But the real surprise was still to come.  

R was out shopping one afternoon when she got a text message from J. It was a photo of an ultrasound followed by the words, “It’s twins!” Somehow, R was able to finish her shopping that day and call her parents. “My Dad said he was too busy to talk, so I just yelled into the phone, ‘Dad, we’re expecting twins!'”

As it turned out, her dad was at the hospital with her mom, and the whole hospital room heard the news. 

Although they knew there was a chance of twins using an egg donor and a surrogate, it seemed too good to be true. 

The news was especially joyful for her mom, who was struggling to recover from her surgery at the time. She was even happier when R&F found out both babies would be girls. “My mom was over the moon because she’d raised three daughters herself. She was so excited!”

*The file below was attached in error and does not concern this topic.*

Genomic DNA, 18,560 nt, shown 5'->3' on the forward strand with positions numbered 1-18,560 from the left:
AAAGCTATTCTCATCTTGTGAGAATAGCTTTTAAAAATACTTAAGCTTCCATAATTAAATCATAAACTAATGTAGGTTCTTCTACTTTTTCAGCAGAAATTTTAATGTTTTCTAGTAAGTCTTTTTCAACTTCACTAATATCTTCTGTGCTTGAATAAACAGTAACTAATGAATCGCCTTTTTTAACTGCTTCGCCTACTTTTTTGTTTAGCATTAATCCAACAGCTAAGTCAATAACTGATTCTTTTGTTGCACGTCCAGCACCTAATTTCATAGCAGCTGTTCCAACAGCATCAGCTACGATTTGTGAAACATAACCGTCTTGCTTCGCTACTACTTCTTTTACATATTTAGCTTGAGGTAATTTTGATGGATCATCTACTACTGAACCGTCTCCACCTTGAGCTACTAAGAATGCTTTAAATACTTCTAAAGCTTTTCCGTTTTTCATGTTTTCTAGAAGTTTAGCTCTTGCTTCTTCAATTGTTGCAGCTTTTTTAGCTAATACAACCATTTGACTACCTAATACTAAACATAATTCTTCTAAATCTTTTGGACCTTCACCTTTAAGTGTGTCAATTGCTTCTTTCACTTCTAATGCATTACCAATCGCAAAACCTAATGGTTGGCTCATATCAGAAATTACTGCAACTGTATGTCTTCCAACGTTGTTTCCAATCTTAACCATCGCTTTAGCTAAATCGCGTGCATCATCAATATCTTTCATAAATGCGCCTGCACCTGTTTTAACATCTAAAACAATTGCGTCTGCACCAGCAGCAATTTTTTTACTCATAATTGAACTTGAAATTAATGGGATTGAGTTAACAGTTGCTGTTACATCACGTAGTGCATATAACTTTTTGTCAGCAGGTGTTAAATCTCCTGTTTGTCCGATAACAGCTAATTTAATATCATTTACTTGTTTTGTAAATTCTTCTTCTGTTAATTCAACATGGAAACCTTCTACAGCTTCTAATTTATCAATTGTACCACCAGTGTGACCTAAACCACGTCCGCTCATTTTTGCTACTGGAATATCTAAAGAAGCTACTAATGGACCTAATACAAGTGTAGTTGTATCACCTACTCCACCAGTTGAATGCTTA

Preparing for twins

After despairing for so long, R&F were now able to simply look forward to becoming parents. Although they knew their lives were about to change dramatically, R says there was also an incredible sense of calm. “For four years, we’d been so stressed with trying to get pregnant and so sad every time it didn’t work. We were always waiting for results from different procedures,” she says. 

“Once we became pregnant, everything else dropped off the radar. I remember thinking, oh wait, she’s pregnant – I don’t have to make any phone calls today!” says F.

J kept them updated throughout the pregnancy, sending photos of her ultrasounds as her belly grew.